Senior Travel Tips: How to Have Great Adventures as an Older Adult
For a senior, travel can be an excellent way to stimulate the mind, connect with a wider community, and just have fun. Exploring new environments and meeting new people can help older adults stay both physically active and socially engaged. Whether the idea is to experience more of the world, spend time with loved ones, or just take a break from the everyday routine, travel can bring enormous rewards.
Getting older certainly doesn't have to keep anyone from having new adventures. An AARP survey of adults between the ages of 54 and 72 found that virtually all of them planned to take at least one domestic trip in 2019, and nearly a third anticipated taking four or more trips. What's more, almost half said they expected to travel both within the U.S. and internationally.1
Check out the information below to discover more than two dozen practical tips related to navigating air travel, organizing a trip either for or with an elderly parent, and traveling as an older adult. Explore a list of tour companies and cruise lines that cater to the needs of seniors. And learn about 10 budget-friendly destinations within the U.S. that offer good value for older travelers.
Air Travel Tips and Tricks
Flying is often the quickest and most convenient way to travel, but it can be stressful and confusing. Here are a few things you can do to make the experience easier and more pleasant:
1. Ask about senior discounts.
Some airlines offer reduced fares for older adults, although such fares may not be widely advertised. For instance, Delta has a senior discount in some markets, but it's not available online; you can only get it by calling the reservations department. United Airlines offers special senior fares on some routes, but you may need to call and ask what's available (and be sure to check if it's any cheaper than the normal adult rate). Notably, Southwest Airlines has a senior discount in the form of reduced Anytime fares for adults over age 65; these senior fares are refundable and can be booked either online or by phone.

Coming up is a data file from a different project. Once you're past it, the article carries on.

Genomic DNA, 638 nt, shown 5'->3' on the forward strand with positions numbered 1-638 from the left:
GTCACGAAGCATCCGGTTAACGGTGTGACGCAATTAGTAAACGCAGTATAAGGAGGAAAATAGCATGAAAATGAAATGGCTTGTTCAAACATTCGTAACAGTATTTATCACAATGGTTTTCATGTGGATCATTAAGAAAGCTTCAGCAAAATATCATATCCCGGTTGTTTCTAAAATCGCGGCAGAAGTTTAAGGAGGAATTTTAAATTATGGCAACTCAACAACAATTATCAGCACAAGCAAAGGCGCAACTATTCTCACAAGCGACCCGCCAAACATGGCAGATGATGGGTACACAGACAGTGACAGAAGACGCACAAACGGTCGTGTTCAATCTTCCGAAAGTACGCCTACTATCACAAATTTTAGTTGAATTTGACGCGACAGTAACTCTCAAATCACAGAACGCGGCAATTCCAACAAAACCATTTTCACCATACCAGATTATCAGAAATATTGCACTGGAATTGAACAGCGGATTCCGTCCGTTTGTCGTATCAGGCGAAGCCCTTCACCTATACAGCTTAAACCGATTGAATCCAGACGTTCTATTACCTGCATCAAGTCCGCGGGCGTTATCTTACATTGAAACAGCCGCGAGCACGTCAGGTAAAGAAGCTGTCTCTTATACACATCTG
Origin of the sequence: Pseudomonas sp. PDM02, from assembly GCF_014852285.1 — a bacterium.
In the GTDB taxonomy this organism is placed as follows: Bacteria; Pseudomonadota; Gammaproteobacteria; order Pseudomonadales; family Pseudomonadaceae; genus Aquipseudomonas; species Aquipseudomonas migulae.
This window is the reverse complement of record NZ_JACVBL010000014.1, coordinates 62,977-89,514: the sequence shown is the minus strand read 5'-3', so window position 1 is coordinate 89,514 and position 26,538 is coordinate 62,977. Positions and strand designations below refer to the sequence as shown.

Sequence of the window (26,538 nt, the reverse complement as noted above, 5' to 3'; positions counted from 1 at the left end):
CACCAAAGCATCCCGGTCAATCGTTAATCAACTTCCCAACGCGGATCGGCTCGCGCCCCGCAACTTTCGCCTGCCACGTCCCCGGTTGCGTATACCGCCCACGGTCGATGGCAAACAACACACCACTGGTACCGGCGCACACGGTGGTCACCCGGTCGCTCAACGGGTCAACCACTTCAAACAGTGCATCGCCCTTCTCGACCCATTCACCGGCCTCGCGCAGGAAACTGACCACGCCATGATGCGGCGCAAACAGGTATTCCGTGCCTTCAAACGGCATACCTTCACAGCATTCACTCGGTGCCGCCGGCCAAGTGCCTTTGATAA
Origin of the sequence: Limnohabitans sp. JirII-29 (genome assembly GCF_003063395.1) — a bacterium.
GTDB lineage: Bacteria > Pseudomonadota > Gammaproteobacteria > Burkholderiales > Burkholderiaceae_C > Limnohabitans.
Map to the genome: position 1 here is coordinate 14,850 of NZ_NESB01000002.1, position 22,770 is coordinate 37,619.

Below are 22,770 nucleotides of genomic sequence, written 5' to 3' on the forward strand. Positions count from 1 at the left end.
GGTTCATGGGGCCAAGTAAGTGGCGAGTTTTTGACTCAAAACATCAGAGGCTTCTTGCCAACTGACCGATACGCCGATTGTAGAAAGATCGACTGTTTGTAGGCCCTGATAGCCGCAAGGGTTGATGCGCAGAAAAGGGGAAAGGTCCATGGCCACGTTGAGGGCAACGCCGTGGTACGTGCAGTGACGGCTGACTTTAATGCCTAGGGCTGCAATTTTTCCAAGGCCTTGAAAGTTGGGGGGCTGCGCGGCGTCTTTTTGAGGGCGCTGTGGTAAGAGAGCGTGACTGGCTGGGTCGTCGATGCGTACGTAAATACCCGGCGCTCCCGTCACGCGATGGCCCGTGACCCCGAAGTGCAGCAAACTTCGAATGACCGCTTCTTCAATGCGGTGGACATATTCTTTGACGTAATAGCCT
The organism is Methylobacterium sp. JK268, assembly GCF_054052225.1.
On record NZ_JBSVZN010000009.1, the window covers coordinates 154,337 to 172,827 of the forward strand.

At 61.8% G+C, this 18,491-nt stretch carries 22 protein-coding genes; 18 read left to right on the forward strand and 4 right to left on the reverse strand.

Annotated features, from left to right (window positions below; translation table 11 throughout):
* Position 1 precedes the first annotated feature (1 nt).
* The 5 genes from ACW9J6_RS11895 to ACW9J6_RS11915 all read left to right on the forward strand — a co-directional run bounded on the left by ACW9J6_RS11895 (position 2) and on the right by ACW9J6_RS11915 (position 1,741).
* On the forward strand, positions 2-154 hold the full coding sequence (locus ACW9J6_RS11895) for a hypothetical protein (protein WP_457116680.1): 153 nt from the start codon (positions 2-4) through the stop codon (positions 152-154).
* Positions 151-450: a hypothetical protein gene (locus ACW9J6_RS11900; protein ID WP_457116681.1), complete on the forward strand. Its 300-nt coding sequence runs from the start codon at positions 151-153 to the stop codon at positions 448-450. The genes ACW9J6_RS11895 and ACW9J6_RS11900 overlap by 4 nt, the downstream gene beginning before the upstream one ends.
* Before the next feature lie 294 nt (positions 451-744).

2. Check in online if possible.
Most airlines allow you to check in for your flight through their websites or mobile apps up to 24 hours in advance. In most cases, it's better to check in online rather than at the airport. Some budget airlines, such as Spirit, charge a fee to check in at the airline counter. Plus, checking in from your computer or phone allows you to save time at the airport, especially if you only have carry-on luggage; you can bypass the ticket counter and go straight through security to your departure gate. (However, you might have to check in at the airport counter if you are requesting a wheelchair or other assistance from airline personnel.)
One of the biggest advantages of checking in online is being able to select your seat. To take full advantage of this, you should check in early for your flight. That's because the earlier you check in, the more seats you will have to choose from. So if you're hoping to sit near the front of the plane or avoid the middle seat, it's a good idea to check in online as early as you can.
Keep in mind that Southwest Airlines does things a little differently. It assigns boarding positions rather than specific seats. Depending on what type of fare you purchase and when you check in, you will be assigned to A, B, or C zone, with a number between 1 and 60 (where A1 gets on first and C60 gets on last). Your place in the queue determines when you get to board; once you are on the plane, you are free to choose any available seat. So on Southwest, checking in sooner will not get you a specific seat, but it will get you a better boarding position.
3. Print your boarding pass.
Technically, if you check in online and have a smartphone, you don't need to print a boarding pass in most cases. You can simply show the agent the electronic boarding pass that was sent to you when you checked in. (Note that an e-ticket is not the same as a boarding pass.) However, it's wise to have a paper copy of your travel documents in case your device runs out of power or there is some other type of technical problem.
You can print your pass on your home computer when you check in online, at the self-serve check-in kiosks in the airport terminal, or at the airline's ticket counter. The good news is that you do not have to check in twice on connecting flights on Southwest or most other airlines; you should receive all of your boarding passes at once.
4. Get to the airport early.
Even if you have checked in online, you should be at the airport at least two hours before your flight is scheduled to take off. (Allow at least three hours for an international flight.) That's especially important if you are checking baggage, since you will need to drop off your luggage at a designated counter by a certain time.
If you are traveling domestically and only have hand luggage, things are a bit simpler. In such a case, if you check in online, all you have to do at the airport is go through security and find your departure gate. However, you never know how long the security line will be, so it's still wise to arrive early. And if you have mobility issues, be sure to allow for extra time so that you're not rushed.
5. Speed through security.